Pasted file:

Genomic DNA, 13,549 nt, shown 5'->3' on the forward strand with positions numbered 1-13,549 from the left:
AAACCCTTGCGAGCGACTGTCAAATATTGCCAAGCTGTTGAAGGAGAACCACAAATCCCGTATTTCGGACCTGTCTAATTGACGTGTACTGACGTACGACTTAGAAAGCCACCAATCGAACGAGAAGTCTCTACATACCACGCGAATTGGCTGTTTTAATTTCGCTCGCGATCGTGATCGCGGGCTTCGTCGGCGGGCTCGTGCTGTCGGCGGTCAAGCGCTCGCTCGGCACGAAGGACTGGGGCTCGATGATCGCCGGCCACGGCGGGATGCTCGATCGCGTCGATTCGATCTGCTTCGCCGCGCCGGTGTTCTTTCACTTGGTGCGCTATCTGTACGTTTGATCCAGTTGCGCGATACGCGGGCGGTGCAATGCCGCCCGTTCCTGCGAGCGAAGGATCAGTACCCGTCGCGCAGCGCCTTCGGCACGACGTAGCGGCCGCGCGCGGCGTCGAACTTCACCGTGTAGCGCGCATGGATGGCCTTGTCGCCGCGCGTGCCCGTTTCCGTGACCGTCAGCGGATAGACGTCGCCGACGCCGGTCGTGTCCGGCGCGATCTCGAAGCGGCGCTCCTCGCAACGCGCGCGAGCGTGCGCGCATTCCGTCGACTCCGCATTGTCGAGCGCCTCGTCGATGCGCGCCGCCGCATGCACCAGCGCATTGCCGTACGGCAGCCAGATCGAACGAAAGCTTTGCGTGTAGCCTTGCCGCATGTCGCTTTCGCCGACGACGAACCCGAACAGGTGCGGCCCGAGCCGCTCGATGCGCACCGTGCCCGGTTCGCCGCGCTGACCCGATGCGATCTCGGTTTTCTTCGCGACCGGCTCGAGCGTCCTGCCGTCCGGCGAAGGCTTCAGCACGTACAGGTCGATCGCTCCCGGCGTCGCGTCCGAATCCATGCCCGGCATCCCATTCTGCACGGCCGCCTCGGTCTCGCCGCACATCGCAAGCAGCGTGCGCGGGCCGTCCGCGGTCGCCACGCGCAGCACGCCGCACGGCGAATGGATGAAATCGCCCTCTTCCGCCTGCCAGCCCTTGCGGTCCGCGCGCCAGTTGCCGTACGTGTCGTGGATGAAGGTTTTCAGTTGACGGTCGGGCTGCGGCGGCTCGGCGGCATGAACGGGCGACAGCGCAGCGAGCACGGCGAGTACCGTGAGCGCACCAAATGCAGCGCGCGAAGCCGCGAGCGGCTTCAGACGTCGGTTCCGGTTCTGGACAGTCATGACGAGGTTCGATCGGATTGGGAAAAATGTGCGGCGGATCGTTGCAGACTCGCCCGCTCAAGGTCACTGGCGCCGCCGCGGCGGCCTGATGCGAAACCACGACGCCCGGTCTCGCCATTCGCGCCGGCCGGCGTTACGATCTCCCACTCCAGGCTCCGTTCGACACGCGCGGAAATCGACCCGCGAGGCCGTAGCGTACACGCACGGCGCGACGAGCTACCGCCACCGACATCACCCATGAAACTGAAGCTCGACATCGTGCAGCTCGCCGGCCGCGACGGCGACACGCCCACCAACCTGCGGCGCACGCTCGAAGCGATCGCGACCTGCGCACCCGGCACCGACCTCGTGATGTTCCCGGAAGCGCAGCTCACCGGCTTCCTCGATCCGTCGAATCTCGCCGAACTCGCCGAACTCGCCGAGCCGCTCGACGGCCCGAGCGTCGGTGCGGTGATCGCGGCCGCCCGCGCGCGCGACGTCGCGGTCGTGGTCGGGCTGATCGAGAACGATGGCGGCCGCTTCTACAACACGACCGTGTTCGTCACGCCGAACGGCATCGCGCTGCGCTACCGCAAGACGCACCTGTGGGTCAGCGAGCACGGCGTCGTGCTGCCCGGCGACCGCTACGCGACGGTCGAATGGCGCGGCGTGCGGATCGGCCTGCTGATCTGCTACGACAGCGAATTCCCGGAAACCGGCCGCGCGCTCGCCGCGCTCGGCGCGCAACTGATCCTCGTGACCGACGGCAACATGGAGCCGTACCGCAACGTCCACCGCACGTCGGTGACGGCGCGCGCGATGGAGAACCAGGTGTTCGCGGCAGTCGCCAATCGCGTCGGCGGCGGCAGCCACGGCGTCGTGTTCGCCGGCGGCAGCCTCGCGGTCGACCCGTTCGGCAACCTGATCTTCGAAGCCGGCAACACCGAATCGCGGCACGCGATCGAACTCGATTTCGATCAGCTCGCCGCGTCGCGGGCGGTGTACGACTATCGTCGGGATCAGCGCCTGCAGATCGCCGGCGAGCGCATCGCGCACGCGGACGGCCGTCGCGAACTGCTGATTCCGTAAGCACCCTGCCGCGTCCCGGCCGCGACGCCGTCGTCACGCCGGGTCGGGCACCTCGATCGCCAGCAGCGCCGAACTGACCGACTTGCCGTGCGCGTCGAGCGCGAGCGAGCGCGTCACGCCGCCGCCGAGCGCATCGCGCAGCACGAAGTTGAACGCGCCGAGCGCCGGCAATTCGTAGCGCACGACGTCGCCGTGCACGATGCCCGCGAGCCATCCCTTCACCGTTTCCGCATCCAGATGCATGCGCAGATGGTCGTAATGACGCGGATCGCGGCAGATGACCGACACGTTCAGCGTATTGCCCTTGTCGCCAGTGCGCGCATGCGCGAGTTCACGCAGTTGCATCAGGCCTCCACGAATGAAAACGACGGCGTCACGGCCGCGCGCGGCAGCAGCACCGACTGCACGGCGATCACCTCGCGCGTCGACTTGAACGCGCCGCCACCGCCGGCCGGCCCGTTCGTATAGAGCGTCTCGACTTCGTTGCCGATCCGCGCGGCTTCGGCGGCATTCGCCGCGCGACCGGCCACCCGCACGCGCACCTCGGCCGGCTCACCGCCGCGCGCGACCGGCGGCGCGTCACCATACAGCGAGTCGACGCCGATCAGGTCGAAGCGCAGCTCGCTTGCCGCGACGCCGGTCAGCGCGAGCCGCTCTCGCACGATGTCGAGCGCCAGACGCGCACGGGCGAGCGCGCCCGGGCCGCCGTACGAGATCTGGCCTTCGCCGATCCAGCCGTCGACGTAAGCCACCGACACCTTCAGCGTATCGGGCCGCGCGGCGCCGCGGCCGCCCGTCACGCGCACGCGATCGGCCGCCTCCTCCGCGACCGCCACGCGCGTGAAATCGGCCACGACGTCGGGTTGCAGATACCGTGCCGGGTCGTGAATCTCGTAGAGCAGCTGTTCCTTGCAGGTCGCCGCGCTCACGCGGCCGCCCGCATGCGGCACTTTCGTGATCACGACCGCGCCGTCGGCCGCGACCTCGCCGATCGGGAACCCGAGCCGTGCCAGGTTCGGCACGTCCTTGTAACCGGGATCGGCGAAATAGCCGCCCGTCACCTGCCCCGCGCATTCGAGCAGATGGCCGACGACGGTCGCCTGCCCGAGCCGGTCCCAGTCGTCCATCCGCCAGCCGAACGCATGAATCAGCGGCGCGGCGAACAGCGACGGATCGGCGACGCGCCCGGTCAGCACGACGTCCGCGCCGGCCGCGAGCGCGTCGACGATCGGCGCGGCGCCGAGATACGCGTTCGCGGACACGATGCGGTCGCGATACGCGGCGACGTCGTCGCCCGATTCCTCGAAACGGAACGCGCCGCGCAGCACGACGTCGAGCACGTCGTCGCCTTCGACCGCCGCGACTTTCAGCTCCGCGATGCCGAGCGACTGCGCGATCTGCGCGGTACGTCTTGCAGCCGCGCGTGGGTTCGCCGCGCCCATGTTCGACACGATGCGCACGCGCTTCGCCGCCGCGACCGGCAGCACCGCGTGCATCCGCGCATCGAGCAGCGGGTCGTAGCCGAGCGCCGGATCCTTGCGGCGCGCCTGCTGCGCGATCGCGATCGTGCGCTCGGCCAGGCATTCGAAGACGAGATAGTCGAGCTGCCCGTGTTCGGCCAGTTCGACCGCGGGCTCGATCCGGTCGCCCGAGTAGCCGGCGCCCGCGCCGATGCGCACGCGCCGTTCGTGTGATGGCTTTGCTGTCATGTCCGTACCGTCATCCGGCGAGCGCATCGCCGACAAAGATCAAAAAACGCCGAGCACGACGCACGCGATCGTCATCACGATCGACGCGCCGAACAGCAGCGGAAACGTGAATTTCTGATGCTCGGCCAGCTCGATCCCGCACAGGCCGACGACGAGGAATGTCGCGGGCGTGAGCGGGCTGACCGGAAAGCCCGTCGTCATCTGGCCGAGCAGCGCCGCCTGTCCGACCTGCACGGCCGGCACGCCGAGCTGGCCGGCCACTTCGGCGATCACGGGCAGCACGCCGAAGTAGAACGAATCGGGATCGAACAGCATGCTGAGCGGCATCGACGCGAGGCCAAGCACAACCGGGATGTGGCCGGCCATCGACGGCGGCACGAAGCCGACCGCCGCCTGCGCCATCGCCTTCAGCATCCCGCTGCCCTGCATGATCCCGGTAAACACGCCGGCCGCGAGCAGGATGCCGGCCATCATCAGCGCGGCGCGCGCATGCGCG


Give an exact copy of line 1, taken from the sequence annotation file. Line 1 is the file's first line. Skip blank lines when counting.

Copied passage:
Genomic DNA, 13,549 nt, shown 5'->3' on the forward strand with positions numbered 1-13,549 from the left: